Interaction and collaboration in online learning requires trust. Some students are naturally shy; others fully introverted; and most need to know class discussions are a safe space to feel comfortable contributing. The sense of isolation that online learning creates for students can also translate into less engagement — especially if students don’t have the opportunity to meet one another or the instructor in person. So fostering a space for students to create social presence, interact, and practice leadership is important for building engagement in online discussions.

Safe spaces are environments where students feel the freedom to make mistakes without lasting judgment and where they can engage in critical, honest, civil, and challenging discussions about a variety of topics. As instructors, you want your students to feel comfortable approaching difficult subjects in your classroom and contributing to the conversation — just as they might during an in-person class.

To begin cultivating that safe space, have your faculty use online course technology to host online office hours, virtual lounges, and small breakout groups that encourage discussion among peers. This can bring quiet students back into discussions and reinvigorate their engagement.

Similarly, for certain assignments that require peer reviews or student-to-student feedback, consider giving students the option to respond or contribute that feedback anonymously, when appropriate. When the identity of a student is not important for an assignment, anonymous feedback often becomes more insightful — which goes a long way in helping other students improve their work. And when students see their feedback making an impact, they’re more likely to become comfortable sharing it in all discussion forums.

Leverage online discussion boards to prompt students in timely discussions or solicit questions from your students. Have more outgoing students lead online discussions. Sometimes seeing leadership from their peers encourages those less engaged students to re-engage. In fact, the student-facilitated approach to online discussions encourages better interactivity in online courses by preparing students to be knowledge-producers and actively engaged in the learning process through exploratory discussion.

Studies have shown that such peer-led discussions enhance the sense of community and encourage other students’ participation. Research on students as online discussion facilitators also suggests that this approach is beneficial for learning outcomes — generating innovative ideas, motivating students to participate in the discussion in different ways, and providing a risk-free and relaxed atmosphere for discussion. It empowers students to take ownership of online discussion assignments while developing facilitation and discussion skills, and serves to redefine the instructor’s role from daily discussion manager to facilitation coach.

Consider varying the group size of discussions too. It creates opportunities for more students to lead discussions, and it also helps those students who are more comfortable sharing in small groups. But to create a space that can support these kinds of activities, you have to have the right online tools for student engagement.

For example, tools with a user experience that mimic familiar experiences for students often have the highest usability — think features like tagging/mentions, reactions, in-app and email notifications, and social media-like interfaces. If a student or instructor logs in and can connect the screen they’re viewing to something they are familiar with from their personal lives, they’re more likely to engage.

Be sure to use polls and course Q&A to ask your students where more focus is needed and what else you can do to create a positive learning environment for them. And as you design your online course and distance education programs, consider the tools you use and how they impact student engagement. On a final note, keep these key takeaways top of mind when thinking about student engagement.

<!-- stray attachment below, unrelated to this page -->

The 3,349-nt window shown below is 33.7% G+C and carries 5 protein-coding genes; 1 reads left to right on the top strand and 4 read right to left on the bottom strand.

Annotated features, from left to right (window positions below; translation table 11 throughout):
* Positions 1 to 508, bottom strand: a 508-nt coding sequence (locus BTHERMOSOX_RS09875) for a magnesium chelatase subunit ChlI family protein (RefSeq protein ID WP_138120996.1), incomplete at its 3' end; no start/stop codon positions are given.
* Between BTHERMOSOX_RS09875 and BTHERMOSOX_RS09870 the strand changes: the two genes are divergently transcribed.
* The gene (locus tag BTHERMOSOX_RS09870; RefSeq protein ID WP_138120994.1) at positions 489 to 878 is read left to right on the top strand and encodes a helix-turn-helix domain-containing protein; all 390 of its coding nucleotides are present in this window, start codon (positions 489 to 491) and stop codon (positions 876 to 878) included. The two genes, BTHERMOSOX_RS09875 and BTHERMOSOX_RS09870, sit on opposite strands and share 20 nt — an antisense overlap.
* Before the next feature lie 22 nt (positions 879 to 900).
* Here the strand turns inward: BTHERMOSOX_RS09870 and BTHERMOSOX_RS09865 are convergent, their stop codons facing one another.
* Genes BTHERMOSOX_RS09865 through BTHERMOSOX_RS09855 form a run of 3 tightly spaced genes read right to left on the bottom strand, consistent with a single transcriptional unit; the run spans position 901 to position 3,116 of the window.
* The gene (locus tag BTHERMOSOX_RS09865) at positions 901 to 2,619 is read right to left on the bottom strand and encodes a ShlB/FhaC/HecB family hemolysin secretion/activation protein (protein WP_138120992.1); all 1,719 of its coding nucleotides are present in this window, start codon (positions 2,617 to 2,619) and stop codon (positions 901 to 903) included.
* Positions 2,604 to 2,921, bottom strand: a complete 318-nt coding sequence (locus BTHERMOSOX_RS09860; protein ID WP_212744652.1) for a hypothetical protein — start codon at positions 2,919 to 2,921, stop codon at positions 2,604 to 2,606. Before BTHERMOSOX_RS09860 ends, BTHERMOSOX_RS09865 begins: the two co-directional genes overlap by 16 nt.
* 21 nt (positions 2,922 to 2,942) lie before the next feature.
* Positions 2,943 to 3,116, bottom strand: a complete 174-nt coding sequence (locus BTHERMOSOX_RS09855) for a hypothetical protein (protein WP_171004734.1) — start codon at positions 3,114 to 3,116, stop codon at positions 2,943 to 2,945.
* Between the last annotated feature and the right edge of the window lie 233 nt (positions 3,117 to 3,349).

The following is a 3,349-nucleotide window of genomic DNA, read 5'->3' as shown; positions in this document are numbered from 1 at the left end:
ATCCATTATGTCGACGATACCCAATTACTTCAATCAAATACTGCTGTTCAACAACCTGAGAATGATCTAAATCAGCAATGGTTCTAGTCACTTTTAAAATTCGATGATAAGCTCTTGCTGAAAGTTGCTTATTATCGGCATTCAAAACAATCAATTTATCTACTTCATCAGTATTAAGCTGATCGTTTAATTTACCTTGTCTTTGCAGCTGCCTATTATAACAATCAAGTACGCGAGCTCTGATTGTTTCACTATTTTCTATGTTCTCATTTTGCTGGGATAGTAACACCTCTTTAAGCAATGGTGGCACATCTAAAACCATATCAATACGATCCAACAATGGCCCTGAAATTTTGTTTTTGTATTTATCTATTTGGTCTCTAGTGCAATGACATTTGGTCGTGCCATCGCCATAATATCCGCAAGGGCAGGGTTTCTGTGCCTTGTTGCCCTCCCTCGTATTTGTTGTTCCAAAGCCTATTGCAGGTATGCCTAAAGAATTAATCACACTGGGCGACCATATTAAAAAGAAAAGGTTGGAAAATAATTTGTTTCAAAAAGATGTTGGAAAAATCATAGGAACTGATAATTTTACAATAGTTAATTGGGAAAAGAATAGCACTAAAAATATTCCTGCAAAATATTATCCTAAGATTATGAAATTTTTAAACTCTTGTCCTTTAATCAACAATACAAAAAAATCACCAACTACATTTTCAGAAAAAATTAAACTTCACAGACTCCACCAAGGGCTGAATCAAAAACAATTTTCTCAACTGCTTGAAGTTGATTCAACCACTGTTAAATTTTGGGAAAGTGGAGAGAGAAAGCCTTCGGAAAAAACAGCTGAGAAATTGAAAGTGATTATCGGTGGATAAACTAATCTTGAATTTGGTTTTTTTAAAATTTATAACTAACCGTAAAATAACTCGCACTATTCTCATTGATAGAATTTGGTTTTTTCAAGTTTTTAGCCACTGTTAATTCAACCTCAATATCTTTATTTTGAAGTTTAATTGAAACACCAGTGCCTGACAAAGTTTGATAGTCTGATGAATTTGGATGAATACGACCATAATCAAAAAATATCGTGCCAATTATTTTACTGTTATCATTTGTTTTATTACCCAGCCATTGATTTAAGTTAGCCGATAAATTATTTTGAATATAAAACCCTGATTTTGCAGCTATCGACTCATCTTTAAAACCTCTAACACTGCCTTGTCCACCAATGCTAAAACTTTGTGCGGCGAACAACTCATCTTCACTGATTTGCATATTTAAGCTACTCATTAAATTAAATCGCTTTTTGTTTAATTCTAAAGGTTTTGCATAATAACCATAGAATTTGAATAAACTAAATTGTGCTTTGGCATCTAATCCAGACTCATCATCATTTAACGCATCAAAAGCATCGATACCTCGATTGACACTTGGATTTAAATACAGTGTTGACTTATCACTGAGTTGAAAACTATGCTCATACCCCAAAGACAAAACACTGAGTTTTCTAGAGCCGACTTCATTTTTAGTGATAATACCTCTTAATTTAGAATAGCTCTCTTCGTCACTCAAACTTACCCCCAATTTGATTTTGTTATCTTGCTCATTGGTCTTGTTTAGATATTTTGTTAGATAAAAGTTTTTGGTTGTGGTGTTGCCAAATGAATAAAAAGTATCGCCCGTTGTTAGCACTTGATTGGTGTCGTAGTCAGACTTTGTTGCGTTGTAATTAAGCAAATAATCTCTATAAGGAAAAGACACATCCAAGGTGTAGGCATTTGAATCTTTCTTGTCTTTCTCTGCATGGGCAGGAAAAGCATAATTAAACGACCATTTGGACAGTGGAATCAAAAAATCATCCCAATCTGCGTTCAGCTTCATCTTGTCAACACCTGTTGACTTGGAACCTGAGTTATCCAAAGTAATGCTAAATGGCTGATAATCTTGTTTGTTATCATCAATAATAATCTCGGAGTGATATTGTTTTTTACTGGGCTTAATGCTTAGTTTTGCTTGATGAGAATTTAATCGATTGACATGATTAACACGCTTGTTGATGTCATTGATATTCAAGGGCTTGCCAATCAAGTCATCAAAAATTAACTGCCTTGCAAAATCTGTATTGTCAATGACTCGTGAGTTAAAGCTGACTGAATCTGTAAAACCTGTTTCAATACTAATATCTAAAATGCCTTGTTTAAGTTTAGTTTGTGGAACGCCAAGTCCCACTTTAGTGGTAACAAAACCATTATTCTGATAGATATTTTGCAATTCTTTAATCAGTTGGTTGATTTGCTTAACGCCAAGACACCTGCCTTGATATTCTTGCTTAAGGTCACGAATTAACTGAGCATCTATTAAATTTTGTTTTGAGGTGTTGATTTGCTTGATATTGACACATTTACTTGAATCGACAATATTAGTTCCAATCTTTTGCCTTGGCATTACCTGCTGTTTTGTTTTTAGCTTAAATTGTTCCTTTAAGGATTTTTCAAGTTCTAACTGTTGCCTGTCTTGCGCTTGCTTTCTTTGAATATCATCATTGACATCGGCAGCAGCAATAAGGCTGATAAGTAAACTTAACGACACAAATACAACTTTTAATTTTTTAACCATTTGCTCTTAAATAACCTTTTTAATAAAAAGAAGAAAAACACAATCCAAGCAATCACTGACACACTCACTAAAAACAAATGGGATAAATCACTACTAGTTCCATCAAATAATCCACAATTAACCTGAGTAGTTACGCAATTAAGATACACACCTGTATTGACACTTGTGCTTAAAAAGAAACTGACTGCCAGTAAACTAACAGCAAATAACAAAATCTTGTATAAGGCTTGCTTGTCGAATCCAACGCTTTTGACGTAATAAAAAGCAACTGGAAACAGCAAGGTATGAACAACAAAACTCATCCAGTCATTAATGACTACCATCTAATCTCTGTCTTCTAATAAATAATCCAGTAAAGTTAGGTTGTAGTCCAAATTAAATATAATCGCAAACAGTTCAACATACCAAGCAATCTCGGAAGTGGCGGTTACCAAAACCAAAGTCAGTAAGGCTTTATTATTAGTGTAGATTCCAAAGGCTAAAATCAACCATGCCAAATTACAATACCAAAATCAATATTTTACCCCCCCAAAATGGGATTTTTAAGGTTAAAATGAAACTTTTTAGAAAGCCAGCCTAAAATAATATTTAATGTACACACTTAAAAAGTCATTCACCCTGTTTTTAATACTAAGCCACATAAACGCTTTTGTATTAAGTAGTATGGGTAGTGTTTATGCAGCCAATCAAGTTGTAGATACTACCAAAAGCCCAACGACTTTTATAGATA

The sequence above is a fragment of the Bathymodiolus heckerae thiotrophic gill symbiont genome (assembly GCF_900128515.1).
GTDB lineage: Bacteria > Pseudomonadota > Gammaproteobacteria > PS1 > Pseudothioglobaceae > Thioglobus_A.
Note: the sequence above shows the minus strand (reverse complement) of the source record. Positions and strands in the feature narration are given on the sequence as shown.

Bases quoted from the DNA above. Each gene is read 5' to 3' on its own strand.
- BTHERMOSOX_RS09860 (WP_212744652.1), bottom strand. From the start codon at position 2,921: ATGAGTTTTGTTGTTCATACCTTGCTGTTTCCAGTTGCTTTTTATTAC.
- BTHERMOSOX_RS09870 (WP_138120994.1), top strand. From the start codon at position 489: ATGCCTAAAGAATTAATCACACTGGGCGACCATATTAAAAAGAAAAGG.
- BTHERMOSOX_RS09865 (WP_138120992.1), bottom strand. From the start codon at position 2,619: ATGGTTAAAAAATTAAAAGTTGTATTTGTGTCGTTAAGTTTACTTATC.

Remove Barriers: Don’t make things hard to access, hard to follow, or hard to use. Instructors will be inundated with emails from students and spend more of their time there than on actual teaching. Rather, find technology and tools that are intuitive to students. The best employ features and interfaces most people are familiar with and already know how to use — think social media. This is important because most online learners are looking for the quickest way to achieve their goals and expect speed at all points in their online learning experience.

Embrace Collaboration: Online learning can lead to isolation. We also know that as humans, we are social creatures. We need human interaction. And when students are not collaborating with classmates, they miss out on that social element, new perspectives, alternative ways to solve problems, and opportunities to practice providing and receiving feedback. Consider implementing instructional strategies and tools that provide those same kinds of in-person opportunities online. Peer reviews and guided collaborative activities will increase student engagement in online courses.

Eliminate Manual Work: Online learning, like its name implies, should be a technology-enabled process that prevents administrative burden. When you implement digital learning tools to facilitate online courses, you’re going to eliminate the manual, often time-consuming tasks many instructors spend hours on. Use tools that enable easy grading, student participation tracking, and built-in plagiarism and AI-writing detection — all integrated with your LMS — so instructors save time and can focus on what matters most…teaching!

Use Analytics to your Advantage: As they say, we don’t know what we don’t know. But what if you did know? Think of all you could do to engage students! What if you knew which students in your online course were struggling or needed more attention. If you could tell which topics and activities worked best? If you could track the engagement of your students over time? Through obvious features like polls and Q&A, you can get at some of this. But with student engagement insights, you could have clear, easy-to-understand data that helps instructors make better class decisions and also identifies when to reach out to students who may need additional support — all without having to be a data analytics pro!

When you combine these strategies with the right technology, you can successfully spur student participation and create effective learning environments for your online students. You’ll promote a student-centered, active learning environment where students are empowered in their learning. And that’s good news, as institutions look to continue adding distance offerings in order to expand access while boosting enrollment.

If you’re looking to take online student engagement to the next level and get students excited about their online learning, a member of our Harmonize team would love to talk with you.